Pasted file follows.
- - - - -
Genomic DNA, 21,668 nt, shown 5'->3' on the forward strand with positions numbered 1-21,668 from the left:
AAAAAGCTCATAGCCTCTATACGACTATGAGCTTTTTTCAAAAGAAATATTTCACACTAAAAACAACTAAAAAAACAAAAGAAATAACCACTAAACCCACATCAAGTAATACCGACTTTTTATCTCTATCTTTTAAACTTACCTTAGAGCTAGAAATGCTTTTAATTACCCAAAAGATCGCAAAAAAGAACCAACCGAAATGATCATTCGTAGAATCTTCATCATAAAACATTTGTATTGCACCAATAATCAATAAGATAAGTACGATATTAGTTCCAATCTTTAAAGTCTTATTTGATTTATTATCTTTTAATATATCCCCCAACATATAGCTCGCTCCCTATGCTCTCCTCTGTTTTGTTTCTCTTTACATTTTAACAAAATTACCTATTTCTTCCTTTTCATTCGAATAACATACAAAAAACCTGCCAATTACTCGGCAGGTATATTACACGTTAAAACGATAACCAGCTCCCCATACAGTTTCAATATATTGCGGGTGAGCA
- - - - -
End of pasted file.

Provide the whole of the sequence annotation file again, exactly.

Genomic DNA, 21,668 nt, shown 5'->3' on the forward strand with positions numbered 1-21,668 from the left:
AAAAAGCTCATAGCCTCTATACGACTATGAGCTTTTTTCAAAAGAAATATTTCACACTAAAAACAACTAAAAAAACAAAAGAAATAACCACTAAACCCACATCAAGTAATACCGACTTTTTATCTCTATCTTTTAAACTTACCTTAGAGCTAGAAATGCTTTTAATTACCCAAAAGATCGCAAAAAAGAACCAACCGAAATGATCATTCGTAGAATCTTCATCATAAAACATTTGTATTGCACCAATAATCAATAAGATAAGTACGATATTAGTTCCAATCTTTAAAGTCTTATTTGATTTATTATCTTTTAATATATCCCCCAACATATAGCTCGCTCCCTATGCTCTCCTCTGTTTTGTTTCTCTTTACATTTTAACAAAATTACCTATTTCTTCCTTTTCATTCGAATAACATACAAAAAACCTGCCAATTACTCGGCAGGTATATTACACGTTAAAACGATAACCAGCTCCCCATACAGTTTCAATATATTGCGGGTGAGCA